DDT was a harmful residual chemical—it shouldn’t have been in widespread use on farms. But the knee-jerk, global condemnation of it had profound consequences, and probably cost millions of African men, women and children their lives. That’s serious stuff—it wouldn’t be too much of a stretch to compare it to genocide.
It is our God-given responsibility to take care of the natural world around us. But our solutions need to take into account the human cost of any action. The earth may, in fact, be warming and the oceans rising. New York City and Florida might be under water in the year 2100. The burning of fossil fuels may, in fact, be a part of the reason. Nevertheless, environmentalism’s solution to this problem—some kind of world-wide carbon restriction—has a high human cost and an extremely low probability of making an actual real-world difference. Carbon restriction policies require costly global cooperation between countries that are not allies in an attempt to reduce one of the many variables scientists believe may affect climate change decades from now—can you see, perhaps, why a policy of that sort might be laughably ineffective? Even if a miracle occurred and the nations of the world cooperated with each other and burned less oil, has anyone proven that earth’s temperature wouldn’t rise anyway due to other factors, such as changes in land use? The world looks nothing like it did 150 years ago. This isn’t a controlled experiment in a science lab where we can change one variable at a time to see what the real culprit is.
More to the point, however, think about the human costs if we succeeded in drastically reducing coal and gasoline use worldwide. Just as occurred with our DDT policy, those who suffer the most would be the poorest in their societies, who would suddenly find themselves priced out of basic heat, transportation, and home electricity. Carbon restrictions like “cap-and-trade” disproportionately hurt both the poorest in any given nation (i.e., the U.S.) and the poorest in the world, who tend to be most dependent on fossil fuels and have the least access to alternatives. Think about how dependent an industrial or developing society is on oil. Think about how environmentally and humanly devastating a pre-industrial society, with its low population density, extremely low crop yields, and archaic tillage methods would be with our current population. Would it really be worth it to return to a pre-industrial society if it drastically reduced the life expectancy of seven billion people? If it caused mass starvation? How is that ethical?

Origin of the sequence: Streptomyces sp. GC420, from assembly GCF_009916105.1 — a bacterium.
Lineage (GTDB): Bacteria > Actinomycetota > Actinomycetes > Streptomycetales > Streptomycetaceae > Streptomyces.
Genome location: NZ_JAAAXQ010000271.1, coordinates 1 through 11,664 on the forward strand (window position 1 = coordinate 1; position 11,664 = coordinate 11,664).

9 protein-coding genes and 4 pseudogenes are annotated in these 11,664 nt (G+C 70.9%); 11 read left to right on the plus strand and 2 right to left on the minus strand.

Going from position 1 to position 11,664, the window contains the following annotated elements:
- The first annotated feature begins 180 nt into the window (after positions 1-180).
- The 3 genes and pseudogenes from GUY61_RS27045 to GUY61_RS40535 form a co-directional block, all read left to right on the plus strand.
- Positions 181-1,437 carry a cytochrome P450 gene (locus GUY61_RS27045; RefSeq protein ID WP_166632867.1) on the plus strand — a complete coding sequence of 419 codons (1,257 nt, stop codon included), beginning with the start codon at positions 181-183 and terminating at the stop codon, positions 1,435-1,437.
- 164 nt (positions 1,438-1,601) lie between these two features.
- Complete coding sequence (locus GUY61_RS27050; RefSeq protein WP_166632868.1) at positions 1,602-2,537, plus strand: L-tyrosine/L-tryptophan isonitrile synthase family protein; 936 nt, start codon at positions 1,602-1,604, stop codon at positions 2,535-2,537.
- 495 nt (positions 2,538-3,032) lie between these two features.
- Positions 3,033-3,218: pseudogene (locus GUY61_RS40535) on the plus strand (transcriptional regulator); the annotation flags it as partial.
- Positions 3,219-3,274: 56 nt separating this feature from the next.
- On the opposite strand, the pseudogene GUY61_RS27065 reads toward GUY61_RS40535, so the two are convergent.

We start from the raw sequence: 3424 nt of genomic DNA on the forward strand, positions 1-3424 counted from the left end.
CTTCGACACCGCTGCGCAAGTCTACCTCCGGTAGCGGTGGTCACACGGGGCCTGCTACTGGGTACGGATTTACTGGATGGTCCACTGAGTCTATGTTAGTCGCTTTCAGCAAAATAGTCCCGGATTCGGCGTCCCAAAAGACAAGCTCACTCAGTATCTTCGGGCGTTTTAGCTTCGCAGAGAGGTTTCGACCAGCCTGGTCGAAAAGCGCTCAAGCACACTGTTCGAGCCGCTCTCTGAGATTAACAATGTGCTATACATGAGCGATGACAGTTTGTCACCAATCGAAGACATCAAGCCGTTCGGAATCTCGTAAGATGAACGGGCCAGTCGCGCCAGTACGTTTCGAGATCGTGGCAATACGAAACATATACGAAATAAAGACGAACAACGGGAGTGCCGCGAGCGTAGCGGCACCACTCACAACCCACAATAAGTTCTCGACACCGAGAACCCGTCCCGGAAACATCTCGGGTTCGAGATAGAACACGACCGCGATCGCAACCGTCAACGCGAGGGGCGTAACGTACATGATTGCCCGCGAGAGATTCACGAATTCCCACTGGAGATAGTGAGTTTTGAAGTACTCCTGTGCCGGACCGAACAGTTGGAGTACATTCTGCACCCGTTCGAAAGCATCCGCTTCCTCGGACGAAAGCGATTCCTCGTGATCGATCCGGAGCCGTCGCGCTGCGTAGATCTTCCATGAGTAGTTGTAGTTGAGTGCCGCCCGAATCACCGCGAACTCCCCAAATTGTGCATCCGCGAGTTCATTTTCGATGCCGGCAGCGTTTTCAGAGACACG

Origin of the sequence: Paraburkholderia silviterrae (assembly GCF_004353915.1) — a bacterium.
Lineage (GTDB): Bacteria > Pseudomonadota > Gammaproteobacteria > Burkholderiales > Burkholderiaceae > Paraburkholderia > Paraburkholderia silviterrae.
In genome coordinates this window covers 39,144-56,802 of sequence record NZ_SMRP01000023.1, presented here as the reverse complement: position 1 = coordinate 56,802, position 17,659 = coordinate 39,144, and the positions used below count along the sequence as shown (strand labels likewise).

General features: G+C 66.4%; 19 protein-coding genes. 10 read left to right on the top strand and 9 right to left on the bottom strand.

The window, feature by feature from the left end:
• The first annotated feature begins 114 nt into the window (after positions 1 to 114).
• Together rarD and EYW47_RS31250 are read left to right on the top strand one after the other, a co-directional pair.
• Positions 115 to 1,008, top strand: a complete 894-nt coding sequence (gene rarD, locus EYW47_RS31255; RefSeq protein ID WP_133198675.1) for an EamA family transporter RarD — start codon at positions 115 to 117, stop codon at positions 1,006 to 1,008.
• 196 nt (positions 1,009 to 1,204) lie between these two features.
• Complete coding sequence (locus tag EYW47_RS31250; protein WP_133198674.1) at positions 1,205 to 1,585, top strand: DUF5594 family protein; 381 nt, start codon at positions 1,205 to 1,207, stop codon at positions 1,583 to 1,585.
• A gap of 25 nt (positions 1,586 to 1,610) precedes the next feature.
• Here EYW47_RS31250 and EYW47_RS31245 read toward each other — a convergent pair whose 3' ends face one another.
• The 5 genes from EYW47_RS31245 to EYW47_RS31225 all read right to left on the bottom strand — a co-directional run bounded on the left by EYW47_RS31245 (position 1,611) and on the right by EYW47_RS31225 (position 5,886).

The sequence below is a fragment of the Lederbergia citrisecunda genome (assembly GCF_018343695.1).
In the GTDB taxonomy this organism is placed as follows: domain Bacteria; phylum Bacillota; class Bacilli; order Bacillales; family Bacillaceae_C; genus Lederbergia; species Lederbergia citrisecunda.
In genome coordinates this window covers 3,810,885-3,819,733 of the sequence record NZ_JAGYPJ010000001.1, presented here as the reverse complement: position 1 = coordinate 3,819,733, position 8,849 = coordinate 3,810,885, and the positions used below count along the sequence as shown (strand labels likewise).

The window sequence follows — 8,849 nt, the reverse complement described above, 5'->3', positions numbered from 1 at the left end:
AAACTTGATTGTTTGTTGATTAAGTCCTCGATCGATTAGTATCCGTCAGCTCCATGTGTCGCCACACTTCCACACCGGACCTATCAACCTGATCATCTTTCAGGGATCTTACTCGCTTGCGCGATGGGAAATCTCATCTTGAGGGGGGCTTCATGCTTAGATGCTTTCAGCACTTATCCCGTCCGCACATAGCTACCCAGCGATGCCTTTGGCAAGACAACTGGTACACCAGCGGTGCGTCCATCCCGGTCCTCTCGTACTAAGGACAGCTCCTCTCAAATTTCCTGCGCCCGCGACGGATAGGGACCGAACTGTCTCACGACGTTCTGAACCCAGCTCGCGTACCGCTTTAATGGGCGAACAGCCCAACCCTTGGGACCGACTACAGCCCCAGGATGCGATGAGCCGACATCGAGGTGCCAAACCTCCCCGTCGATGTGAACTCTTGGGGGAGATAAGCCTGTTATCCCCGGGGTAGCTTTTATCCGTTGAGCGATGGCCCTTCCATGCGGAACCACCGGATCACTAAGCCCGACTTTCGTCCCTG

It is nice, if wildly optimistic, to think that alternative energy sources will one day provide the necessary electrical power for the world. But alternative sources aren’t pristine, either … witness the fight over solar farms in California that interfered with a desert habitat, or look at the gigantic armies of wind turbines clawing at the prairie skies of Illinois, with their vast concrete bases forever spoiling a patch of the richest farmland on earth. Nuclear power, which has the most potential as a long-term energy source, has its own, obvious set of objections. It is at least debatable that a world full of enough wind turbines, solar farms, and nuclear plants to meet our electricity needs would despoil the earth more in the long term than our continued use of fossil fuels—it is absolutely certain that it would cause more immediate damage and direct disruption in the short term. The solution — even if it is attainable — might be worse than the problem.
So please … do not preach sermons about global warming and the use of fossil fuels—or at least, if you must, then preach about the human cost of your proposed solutions and do not make it heresy to question the effectiveness of those solutions. Recognize that our moral duty is not to eliminate carbon from the atmosphere, but to care about people and the world God has created, and that decisions about how to carry out that duty involve tradeoffs and are never black-and-white. Do not accuse those who disagree with your particular interpretation of that duty of pillaging the earth, being ignorant, and hating science and God and humanity. They don’t — they just prefer to spend their energies where they can actually make a difference without making matters worse.